11 contrarian thoughts on Product Management
11 contrarian thoughts on Product Management:
1. If you only focus on outcomes, you’ll end up failing more. Most times, success is about increasing outputs.
2. PMs should write user stories or JIRA tickets if that is what’s needed to get the team shipping. Focusing on strategy and discovery is useless if stuff doesn’t get shipped.
3. Different PM teams should have different processes and ceremonies, not the same cookie cutter as everyone else. Normalising processes is a manager’s comfort, not for a team’s performance.
4. Most squads need PMs to behave as if they are the team’s manager, even though they don’t manage anyone. Lack of leadership atitude is the biggest killer of a team’s performance.
5. Not everything needs success measurement. If you only execute on stuff you can perfectly measure, you’ll miss out on features that can really help your team.
6. Most of the time stakeholders are wrong. Much of what they need is literally useless, and no customer remotely cares. But the key things they are right can indeed make or break a business, so listen attentively.
7. An organised sprint is a sprint that lacks ambition. Building product is about learning. Learning is about validating hypothesis. If all hypothesis are true, you’re not risking enough. Chaos equals discovery. Discovery equals disruption. Disruption equals value.
8. If everyone feels excited about a scope, design or prototype, and they don’t question or argue that something is off, you don’t have enough critical thinking, and your team is weak. Disagreement is healthy, raises the bar and de-risks edge cases.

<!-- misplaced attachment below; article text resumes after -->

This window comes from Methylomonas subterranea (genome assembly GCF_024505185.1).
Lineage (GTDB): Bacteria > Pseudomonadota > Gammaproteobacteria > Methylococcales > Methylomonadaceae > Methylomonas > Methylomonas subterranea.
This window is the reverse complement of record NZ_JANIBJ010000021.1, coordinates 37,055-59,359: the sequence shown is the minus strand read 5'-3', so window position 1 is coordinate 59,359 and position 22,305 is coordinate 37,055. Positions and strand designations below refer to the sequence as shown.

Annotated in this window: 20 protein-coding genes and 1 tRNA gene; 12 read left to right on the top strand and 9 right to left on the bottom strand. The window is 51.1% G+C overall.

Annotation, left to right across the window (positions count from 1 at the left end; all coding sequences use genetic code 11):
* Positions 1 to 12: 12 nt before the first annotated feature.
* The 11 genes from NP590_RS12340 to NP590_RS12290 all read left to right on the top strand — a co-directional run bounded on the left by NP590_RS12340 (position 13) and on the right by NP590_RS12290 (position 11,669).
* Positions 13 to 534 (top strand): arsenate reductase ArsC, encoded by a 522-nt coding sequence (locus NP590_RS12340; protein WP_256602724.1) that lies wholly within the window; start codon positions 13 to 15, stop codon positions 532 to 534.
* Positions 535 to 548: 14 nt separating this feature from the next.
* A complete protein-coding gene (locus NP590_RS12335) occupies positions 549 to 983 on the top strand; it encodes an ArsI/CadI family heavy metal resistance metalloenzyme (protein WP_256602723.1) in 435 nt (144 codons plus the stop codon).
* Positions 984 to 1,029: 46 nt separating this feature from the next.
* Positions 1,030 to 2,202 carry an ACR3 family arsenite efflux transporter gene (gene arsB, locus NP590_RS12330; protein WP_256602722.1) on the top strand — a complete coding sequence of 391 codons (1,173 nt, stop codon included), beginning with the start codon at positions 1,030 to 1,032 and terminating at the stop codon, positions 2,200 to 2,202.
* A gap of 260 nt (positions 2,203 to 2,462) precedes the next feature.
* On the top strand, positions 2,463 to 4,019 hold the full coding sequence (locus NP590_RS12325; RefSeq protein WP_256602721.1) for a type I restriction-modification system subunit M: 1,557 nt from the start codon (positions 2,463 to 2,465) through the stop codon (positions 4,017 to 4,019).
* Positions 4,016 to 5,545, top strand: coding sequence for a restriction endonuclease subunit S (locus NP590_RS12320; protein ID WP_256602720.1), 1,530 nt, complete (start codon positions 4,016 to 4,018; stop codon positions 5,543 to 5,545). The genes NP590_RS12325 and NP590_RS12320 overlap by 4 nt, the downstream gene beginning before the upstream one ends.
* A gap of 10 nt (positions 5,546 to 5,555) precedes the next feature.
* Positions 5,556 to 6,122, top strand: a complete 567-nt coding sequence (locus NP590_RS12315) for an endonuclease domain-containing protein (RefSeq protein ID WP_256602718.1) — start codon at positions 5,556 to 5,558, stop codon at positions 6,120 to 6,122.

9. MVPs don’t work for most companies. Customers have expectations, especially from companies with existing products. Most MVPs don’t meet expectations.
10. Maximising the points of your sprints (work in progress) will actually reduce how much you deliver. Exhausted teams stop thinking critically, creatively, miss edge cases, and care less about quality.
11. A humble PM is better than an arrogant PM. But an arrogant PM always over performs an insecure PM.
Might be worth expanding on one or two of these points. I suspect not many people will sit and ponder deeply if given a long and brief list.
Great read regardless
Point 7: An organised sprint is a sprint that lacks ambition.
This is my favourite one. Most people aren't attuned to chaos. We have a penchant for organized and structure thinking. We associate chaos negatively and mistakenly optimize for structure.
Structure is great if you operate within a known space but product works within an unknown space. To embrace chaos is to acknowledge the nature of our work and only then can we truly start capturing real value for the customers and business.